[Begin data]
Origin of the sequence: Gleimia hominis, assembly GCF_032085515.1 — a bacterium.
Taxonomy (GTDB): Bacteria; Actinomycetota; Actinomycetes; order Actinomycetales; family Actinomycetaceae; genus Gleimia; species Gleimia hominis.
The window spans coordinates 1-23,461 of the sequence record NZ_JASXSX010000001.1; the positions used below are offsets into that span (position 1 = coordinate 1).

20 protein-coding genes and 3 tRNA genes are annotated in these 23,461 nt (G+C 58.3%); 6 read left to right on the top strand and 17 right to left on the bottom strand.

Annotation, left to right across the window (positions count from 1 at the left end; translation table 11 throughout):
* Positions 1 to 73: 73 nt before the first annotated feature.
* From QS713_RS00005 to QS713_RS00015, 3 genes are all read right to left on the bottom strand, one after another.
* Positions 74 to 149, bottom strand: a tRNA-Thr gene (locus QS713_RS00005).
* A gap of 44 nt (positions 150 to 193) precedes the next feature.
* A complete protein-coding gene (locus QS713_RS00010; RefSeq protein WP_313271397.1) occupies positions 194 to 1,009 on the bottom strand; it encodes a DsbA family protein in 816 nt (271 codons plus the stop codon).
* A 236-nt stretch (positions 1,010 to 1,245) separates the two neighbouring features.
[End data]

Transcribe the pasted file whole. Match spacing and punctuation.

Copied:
Origin of the sequence: Gleimia hominis, assembly GCF_032085515.1 — a bacterium.
Taxonomy (GTDB): Bacteria; Actinomycetota; Actinomycetes; order Actinomycetales; family Actinomycetaceae; genus Gleimia; species Gleimia hominis.
The window spans coordinates 1-23,461 of the sequence record NZ_JASXSX010000001.1; the positions used below are offsets into that span (position 1 = coordinate 1).

20 protein-coding genes and 3 tRNA genes are annotated in these 23,461 nt (G+C 58.3%); 6 read left to right on the top strand and 17 right to left on the bottom strand.

Annotation, left to right across the window (positions count from 1 at the left end; translation table 11 throughout):
* Positions 1 to 73: 73 nt before the first annotated feature.
* From QS713_RS00005 to QS713_RS00015, 3 genes are all read right to left on the bottom strand, one after another.
* Positions 74 to 149, bottom strand: a tRNA-Thr gene (locus QS713_RS00005).
* A gap of 44 nt (positions 150 to 193) precedes the next feature.
* A complete protein-coding gene (locus QS713_RS00010; RefSeq protein WP_313271397.1) occupies positions 194 to 1,009 on the bottom strand; it encodes a DsbA family protein in 816 nt (271 codons plus the stop codon).
* A 236-nt stretch (positions 1,010 to 1,245) separates the two neighbouring features.